If your arm day training session is stuck in the same old slog of biceps curls to triceps pressdowns—then wash, rinse, repeat—it's far past time that you introduce some variety into your workout. Take on some other exercises that target your big arm muscles, like the triceps kickback.
This workout staple has long been a favorite of bodybuilders looking to isolate the biggest muscle in their upper arms, so you've probably encountered it before. But most gymgoers are going about the exercise the wrong way. They do the kickback much too lazily, or they use weights they can't handle and depend too much on swinging their arms to create momentum to power their movements once they move past the first rep. If you're not paying attention to the small details when you're performing the triceps kickback, you might be missing out on the valuable gains you're hoping to achieve.
The triceps kickback gives you the ability to work on carving some detail into your arm muscle, according to Men's Health fitness director Ebenezer Samuel, C.S.C.S. The exercise can "really help us focus on that ultimate squeeze," he says. He's referring to the muscle contraction at the top of the kickback, which is when you'll be fighting to hold the weight at its most challenging point of the exercise for the best possible effect. Check out this video to learn how to do the exercise the right way, with instruction from Samuel and MH fitness editor Brett Williams, NASM-CPT.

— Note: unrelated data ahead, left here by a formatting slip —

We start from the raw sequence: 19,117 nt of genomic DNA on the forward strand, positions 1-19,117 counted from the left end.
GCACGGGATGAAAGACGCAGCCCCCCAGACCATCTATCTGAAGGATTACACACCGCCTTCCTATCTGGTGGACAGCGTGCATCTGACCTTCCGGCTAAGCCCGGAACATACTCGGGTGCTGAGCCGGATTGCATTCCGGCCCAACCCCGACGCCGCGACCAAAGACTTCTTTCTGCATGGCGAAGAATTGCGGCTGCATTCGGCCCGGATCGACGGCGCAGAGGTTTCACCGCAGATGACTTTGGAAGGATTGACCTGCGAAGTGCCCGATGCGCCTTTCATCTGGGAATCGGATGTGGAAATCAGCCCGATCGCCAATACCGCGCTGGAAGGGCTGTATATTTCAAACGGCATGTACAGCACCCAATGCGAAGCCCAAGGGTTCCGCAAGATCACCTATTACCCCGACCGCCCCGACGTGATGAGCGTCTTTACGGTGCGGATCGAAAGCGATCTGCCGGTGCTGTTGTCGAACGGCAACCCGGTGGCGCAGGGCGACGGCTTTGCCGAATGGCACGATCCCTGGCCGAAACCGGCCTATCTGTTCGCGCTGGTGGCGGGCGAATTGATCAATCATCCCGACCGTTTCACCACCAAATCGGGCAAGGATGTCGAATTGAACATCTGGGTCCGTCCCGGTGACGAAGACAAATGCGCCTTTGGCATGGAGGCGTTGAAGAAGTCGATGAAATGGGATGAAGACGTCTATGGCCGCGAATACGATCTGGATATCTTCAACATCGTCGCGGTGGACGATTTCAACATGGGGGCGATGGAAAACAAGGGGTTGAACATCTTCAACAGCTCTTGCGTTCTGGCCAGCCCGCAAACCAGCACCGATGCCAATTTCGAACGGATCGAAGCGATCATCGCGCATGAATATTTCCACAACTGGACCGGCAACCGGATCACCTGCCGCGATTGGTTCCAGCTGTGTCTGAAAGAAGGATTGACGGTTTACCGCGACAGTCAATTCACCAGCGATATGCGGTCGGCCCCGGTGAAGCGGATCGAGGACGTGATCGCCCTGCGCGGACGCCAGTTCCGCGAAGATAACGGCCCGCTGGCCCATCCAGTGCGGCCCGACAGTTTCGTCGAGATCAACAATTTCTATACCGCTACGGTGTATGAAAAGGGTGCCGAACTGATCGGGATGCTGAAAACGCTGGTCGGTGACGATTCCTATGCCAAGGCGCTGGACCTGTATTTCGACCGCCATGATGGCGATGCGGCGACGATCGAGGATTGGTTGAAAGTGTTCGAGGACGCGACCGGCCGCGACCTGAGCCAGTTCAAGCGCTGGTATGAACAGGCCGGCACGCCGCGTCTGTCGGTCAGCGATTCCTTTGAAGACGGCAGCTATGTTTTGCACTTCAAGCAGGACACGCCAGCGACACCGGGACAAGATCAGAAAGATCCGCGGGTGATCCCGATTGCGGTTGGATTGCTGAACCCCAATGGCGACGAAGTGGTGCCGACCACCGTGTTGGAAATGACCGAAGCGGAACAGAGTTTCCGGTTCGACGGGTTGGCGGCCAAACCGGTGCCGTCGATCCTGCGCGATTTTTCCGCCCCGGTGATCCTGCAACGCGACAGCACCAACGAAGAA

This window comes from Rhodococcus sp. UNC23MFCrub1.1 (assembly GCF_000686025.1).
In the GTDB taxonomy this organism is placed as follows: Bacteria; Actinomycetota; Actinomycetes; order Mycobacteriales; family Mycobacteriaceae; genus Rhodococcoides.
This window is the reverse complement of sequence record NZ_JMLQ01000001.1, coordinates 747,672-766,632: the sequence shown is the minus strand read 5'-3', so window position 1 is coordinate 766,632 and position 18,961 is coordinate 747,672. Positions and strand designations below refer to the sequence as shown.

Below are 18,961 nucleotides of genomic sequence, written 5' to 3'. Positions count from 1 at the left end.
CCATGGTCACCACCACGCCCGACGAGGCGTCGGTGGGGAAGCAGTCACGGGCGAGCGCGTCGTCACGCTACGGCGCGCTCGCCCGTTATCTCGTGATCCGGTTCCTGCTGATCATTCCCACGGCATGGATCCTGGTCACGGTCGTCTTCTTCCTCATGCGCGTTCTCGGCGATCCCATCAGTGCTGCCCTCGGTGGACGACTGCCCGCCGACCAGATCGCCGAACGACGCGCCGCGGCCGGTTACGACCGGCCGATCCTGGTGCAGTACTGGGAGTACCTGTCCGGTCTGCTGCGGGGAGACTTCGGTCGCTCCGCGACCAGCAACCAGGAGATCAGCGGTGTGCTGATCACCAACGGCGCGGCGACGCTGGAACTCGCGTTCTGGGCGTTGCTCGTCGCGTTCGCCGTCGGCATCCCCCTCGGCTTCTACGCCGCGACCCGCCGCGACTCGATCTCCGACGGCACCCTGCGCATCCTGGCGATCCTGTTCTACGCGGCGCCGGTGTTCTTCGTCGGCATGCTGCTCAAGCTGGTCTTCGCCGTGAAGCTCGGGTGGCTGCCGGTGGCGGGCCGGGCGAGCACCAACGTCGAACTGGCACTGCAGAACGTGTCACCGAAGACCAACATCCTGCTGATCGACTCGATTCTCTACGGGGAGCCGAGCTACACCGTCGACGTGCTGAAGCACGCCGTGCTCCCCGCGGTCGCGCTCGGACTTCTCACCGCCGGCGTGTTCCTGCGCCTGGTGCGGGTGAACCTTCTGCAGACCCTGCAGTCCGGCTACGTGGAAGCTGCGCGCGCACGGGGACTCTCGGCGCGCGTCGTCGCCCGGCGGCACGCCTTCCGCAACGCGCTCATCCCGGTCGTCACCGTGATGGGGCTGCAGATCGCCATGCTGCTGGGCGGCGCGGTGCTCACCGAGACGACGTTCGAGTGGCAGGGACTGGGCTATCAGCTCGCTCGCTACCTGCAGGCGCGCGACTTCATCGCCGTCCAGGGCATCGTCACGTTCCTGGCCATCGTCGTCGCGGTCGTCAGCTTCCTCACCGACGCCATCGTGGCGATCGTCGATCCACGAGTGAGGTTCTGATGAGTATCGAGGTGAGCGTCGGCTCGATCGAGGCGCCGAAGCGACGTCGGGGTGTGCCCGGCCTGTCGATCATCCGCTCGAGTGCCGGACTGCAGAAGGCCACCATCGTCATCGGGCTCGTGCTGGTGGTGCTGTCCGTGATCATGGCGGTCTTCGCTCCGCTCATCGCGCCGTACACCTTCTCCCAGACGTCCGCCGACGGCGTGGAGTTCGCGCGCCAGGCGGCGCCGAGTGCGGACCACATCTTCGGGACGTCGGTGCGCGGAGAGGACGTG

Benefits of Triceps Kickbacks
As Samuel says, one of the best parts about the triceps kickback is that it's a pure isolation movement. Other exercises that aim to isolate the triceps are easy to slip into bad form that gets other muscles involved, or depend on excessive body lean, like the pressdown, that takes away some of the focus (and therefore, effectiveness). During the kickback, you'll put yourself in a position in which your triceps muscle is alone without support from other muscle groups. Once you get into the right position, all you can do is extend your elbow (the key function of the triceps), which makes the move all the more effective for building muscle.
How to Do Triceps Kickbacks
Follow these form cues to learn how to do the triceps kickback the right way. Once you've read the step-by-step directions, follow along for some higher-level tips from Samuel to dive deeper into the exercise. You'll need a light set of dumbbells and an adjustable bench.
●Set the bench so that you can prop yourself into position with one arm against it, hinging at the waist. Squeeze your glutes and core to create tension.
●Look down at the floor, keeping your neck in a neutral position. Pick up the dumbbell off the floor.
●Row the dumbbell up until your upper arm is parallel with the ground. You'll work from this position. Keep your whole body rigid by maintaining full-body tension, squeezing your glutes and core.
●Extend your elbow to kick back, moving only at the joint. At the top of the position with your arm straight, hold the weight still for a count and squeeze your triceps.